This makes a lot of sense to me, about the view camera and landscape. A lot of photographers, I believe, feel that there's a natural progression to 'graduate' to bigger formats, as if they are better or more impressive. And when they start shooting sheet film, I think they realize how much more time and patience is required to set up a frame, that they sort of progress toward the landscape, to paraphrase Keith's post above, because the subject matter patiently waits for them to be ready.
This was true for me when I went from 120 to 4x5, and I think it is in that transition that people either go 'woohoo, I found the perfect tool', or 'this isn't working for me'. Since so many people shoot landscape anyway, I just think that it's natural that so many folk shoot landscape with a view camera.
I cheer every time I see people breaking out of norms, shooting landscape with 35mm Tri-X or does street photography with a Hasselblad.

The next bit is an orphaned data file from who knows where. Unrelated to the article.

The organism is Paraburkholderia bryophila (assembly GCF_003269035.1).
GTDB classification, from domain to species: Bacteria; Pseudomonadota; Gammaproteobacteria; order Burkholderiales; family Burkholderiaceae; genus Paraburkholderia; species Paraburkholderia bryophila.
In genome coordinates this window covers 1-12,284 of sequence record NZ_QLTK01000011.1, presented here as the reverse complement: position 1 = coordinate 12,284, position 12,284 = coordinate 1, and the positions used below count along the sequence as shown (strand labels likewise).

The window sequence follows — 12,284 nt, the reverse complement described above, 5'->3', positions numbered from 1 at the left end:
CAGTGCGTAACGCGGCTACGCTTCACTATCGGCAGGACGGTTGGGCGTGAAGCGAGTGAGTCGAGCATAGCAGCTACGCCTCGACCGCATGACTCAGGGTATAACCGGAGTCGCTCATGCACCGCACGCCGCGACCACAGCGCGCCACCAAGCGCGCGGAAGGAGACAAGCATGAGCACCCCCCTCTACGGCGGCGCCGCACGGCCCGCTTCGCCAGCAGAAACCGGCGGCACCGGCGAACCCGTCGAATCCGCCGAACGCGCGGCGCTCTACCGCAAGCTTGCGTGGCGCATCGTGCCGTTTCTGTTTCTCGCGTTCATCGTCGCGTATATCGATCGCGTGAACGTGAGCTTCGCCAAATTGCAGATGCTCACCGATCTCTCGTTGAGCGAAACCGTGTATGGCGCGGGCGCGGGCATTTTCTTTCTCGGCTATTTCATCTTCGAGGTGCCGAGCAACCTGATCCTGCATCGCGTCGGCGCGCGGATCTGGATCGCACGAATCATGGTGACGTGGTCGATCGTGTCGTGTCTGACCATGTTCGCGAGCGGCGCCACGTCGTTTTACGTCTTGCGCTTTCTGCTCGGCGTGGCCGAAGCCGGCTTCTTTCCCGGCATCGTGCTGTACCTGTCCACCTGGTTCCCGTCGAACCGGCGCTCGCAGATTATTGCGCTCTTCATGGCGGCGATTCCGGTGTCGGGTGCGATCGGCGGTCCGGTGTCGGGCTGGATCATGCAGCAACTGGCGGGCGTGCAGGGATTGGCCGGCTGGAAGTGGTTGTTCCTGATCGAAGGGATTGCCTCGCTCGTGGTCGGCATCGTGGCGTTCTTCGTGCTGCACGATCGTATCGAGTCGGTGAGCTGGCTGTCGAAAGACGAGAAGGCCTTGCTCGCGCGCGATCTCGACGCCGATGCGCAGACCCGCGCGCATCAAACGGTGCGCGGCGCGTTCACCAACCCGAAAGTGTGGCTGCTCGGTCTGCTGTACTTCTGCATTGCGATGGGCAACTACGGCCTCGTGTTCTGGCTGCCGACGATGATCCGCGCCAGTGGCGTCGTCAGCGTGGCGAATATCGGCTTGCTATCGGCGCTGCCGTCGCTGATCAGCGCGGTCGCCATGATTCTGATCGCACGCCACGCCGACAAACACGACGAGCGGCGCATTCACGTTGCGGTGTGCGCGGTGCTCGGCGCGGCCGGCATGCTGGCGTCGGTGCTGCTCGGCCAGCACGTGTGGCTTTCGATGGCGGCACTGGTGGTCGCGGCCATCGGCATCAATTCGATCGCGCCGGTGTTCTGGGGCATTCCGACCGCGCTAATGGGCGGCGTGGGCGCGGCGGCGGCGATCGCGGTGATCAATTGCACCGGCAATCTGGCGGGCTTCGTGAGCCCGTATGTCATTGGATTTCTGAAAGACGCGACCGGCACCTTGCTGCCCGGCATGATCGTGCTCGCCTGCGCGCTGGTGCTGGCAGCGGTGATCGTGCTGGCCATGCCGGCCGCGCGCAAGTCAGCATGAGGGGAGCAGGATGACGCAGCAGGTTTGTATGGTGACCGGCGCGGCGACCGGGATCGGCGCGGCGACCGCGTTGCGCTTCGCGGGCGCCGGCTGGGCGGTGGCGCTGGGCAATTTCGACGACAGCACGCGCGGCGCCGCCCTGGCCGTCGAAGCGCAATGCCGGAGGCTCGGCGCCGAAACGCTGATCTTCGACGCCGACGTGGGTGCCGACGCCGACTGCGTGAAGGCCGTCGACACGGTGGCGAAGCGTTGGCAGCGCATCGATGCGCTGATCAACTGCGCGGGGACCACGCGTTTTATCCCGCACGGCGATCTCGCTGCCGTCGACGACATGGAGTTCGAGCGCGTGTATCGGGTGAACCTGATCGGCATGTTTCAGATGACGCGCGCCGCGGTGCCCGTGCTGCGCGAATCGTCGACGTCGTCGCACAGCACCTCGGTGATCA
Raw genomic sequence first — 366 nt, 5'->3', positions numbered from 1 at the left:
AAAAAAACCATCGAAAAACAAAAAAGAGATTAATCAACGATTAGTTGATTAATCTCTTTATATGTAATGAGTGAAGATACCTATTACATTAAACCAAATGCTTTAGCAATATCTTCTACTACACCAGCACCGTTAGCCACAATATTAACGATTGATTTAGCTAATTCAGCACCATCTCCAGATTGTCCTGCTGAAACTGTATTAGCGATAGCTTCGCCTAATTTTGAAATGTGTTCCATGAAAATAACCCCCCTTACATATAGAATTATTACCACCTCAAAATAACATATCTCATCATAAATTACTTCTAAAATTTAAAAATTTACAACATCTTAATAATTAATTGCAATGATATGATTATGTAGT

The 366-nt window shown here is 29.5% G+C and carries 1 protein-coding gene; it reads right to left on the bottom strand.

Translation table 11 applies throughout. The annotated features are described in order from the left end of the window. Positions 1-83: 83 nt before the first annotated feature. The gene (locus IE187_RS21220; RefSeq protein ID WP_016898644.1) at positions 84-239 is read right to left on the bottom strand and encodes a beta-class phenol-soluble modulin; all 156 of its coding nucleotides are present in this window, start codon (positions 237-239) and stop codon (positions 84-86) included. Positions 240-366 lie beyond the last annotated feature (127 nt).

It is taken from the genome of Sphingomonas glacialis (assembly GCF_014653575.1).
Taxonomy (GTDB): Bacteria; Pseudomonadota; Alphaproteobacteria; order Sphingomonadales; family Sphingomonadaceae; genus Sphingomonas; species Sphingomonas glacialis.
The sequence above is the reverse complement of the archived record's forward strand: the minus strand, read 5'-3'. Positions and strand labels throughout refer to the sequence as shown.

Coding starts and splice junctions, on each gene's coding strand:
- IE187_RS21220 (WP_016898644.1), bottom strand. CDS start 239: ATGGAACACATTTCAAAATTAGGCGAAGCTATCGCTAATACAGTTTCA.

I'm really glad you posted this, I always had that same thought pattern about the 'natural progression', probably from my Dad raving about 'professional' medium format cameras when I was a kid. I got (and still get) very frustrated with myself for not being able to produce great work in every field with my 'ultimate' camera... and stepping down a format is admitting failure (or so my over-thinking brain has told me). Even though I do use all my formats as tools to produce a great product, the past few months in particular have been a real revelation that it's okay to use whatever YOU ( I!) feel is the best tool for the job. Your post has helped cement that in my mind. Damn growing up in an artistic community full of 'Jones's!
My goal in life, is to be as good a person as my dog already thinks I am.